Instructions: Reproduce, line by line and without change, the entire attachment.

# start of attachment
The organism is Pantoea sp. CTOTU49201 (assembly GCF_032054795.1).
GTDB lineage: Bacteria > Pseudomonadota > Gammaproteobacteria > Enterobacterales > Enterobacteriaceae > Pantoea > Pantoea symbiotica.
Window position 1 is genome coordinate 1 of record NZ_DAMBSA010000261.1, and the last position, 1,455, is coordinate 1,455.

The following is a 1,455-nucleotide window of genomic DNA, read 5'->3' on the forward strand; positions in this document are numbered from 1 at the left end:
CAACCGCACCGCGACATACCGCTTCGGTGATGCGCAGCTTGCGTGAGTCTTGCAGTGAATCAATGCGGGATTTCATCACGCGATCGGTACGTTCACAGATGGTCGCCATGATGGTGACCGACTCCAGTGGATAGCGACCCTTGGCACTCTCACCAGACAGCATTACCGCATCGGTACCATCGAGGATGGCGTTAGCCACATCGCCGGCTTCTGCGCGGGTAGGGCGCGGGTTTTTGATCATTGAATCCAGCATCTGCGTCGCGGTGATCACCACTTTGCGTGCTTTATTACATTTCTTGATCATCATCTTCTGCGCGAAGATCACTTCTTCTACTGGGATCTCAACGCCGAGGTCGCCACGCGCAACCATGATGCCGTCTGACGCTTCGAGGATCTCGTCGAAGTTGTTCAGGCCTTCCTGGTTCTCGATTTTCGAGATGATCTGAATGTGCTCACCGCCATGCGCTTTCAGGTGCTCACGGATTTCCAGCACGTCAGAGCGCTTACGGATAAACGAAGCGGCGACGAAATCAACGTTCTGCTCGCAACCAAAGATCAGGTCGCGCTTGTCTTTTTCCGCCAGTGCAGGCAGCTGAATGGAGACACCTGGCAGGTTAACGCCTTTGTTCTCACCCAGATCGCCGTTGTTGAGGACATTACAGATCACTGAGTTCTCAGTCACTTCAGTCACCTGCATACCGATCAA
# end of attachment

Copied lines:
The organism is Pantoea sp. CTOTU49201 (assembly GCF_032054795.1).
GTDB lineage: Bacteria > Pseudomonadota > Gammaproteobacteria > Enterobacterales > Enterobacteriaceae > Pantoea > Pantoea symbiotica.
Window position 1 is genome coordinate 1 of record NZ_DAMBSA010000261.1, and the last position, 1,455, is coordinate 1,455.

The following is a 1,455-nucleotide window of genomic DNA, read 5'->3' on the forward strand; positions in this document are numbered from 1 at the left end:
CAACCGCACCGCGACATACCGCTTCGGTGATGCGCAGCTTGCGTGAGTCTTGCAGTGAATCAATGCGGGATTTCATCACGCGATCGGTACGTTCACAGATGGTCGCCATGATGGTGACCGACTCCAGTGGATAGCGACCCTTGGCACTCTCACCAGACAGCATTACCGCATCGGTACCATCGAGGATGGCGTTAGCCACATCGCCGGCTTCTGCGCGGGTAGGGCGCGGGTTTTTGATCATTGAATCCAGCATCTGCGTCGCGGTGATCACCACTTTGCGTGCTTTATTACATTTCTTGATCATCATCTTCTGCGCGAAGATCACTTCTTCTACTGGGATCTCAACGCCGAGGTCGCCACGCGCAACCATGATGCCGTCTGACGCTTCGAGGATCTCGTCGAAGTTGTTCAGGCCTTCCTGGTTCTCGATTTTCGAGATGATCTGAATGTGCTCACCGCCATGCGCTTTCAGGTGCTCACGGATTTCCAGCACGTCAGAGCGCTTACGGATAAACGAAGCGGCGACGAAATCAACGTTCTGCTCGCAACCAAAGATCAGGTCGCGCTTGTCTTTTTCCGCCAGTGCAGGCAGCTGAATGGAGACACCTGGCAGGTTAACGCCTTTGTTCTCACCCAGATCGCCGTTGTTGAGGACATTACAGATCACTGAGTTCTCAGTCACTTCAGTCACCTGCATACCGATCAA